A new study led by nanotechnology and biotechnology experts at Rensselaer Polytechnic Institute is providing important details on how proteins in our bodies interact with nanomaterials. In their new study, published in the Feb. 2 online edition of the journal Nano Letters, the researchers developed a new tool to determine the orientation of proteins on different nanostructures. The discovery is a key step in the effort to control the orientation, structure, and function of proteins in the body using nanomaterials.
Engineers at Rensselaer Polytechnic Institute and Rice University Discover How the Extreme Thinness of Graphene Enables Near-Perfect Wetting Transparency
Graphene is the thinnest material known to science. The nanomaterial is so thin, in fact, water often doesn’t even know it’s there.
Nanomaterials expert Linda Schadler has been named the Russell Sage Professor at Rensselaer Polytechnic Institute. An endowed professorship is among the highest honors bestowed on a Rensselaer faculty member.
Engineering researchers at Rensselaer Polytechnic Institute have developed a new method for creating advanced nanomaterials that could lead to highly efficient refrigerators and cooling systems requiring no refrigerants and no moving parts. The key ingredients for this innovation are a dash of nanoscale sulfur and a normal, everyday microwave oven.
Sir Harold Walter Kroto, winner of the 1996 Nobel Prize in Chemistry, will speak at Rensselaer Polytechnic Institute about science in today’s society.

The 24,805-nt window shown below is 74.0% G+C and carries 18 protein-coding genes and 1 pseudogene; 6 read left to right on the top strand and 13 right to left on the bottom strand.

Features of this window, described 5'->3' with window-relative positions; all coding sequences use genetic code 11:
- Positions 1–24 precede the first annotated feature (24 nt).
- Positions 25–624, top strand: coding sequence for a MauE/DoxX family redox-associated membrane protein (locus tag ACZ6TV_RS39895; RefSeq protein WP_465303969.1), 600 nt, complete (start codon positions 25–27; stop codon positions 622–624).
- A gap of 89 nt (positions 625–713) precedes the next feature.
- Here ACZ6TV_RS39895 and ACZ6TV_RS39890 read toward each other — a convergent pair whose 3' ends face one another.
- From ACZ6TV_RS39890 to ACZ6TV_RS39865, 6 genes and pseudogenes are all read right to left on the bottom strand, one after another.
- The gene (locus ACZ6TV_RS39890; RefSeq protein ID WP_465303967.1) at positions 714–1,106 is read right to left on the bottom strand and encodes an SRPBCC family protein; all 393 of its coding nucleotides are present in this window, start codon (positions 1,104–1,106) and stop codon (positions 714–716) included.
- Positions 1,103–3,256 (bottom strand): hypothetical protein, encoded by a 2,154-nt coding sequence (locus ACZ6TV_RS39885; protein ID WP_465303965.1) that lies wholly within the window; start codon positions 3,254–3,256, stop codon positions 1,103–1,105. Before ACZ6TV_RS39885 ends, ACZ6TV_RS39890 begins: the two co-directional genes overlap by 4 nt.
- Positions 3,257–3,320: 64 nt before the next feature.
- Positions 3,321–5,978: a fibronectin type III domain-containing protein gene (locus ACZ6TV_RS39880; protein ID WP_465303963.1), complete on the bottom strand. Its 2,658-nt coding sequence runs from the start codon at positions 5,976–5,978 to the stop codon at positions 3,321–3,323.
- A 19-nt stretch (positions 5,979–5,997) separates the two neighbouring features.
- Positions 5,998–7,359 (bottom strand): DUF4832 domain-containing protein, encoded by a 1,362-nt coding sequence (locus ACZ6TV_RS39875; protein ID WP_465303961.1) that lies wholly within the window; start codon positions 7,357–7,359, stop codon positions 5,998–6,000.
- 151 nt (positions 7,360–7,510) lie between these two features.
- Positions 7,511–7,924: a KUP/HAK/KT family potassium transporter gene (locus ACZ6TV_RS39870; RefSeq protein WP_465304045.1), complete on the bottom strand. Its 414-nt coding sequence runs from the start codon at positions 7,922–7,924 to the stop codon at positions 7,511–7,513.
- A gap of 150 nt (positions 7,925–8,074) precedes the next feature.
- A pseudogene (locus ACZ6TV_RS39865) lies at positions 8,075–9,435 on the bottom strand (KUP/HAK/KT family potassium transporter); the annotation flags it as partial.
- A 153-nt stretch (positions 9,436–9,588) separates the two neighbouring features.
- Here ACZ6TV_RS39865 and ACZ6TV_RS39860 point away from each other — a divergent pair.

Four engineering students from Rensselaer Polytechnic Institute spent their summer in Spain researching advanced materials at the Madrid Microelectronics Institute (IMM). The eight-week fellowship, funded by the National Science Foundation through an International Research Experiences for Students grant, offered the students a chance to perform leading-edge research while living, working, and learning in an international, multicultural environment.
Researchers at Rensselaer Polytechnic Institute have developed a new method to harvest energy from flowing water. This discovery aims to hasten the creation of self-powered microsensors for more accurate and cost-efficient oil exploration.
Led by Rensselaer Professor Nikhil Koratkar, the researchers investigated how the flow of water over surfaces coated with the nanomaterial graphene could generate small amounts of electricity. The research team demonstrated the creation of 85 nanowatts of power from a sheet of graphene measuring .03 millimeters by .015 millimeters.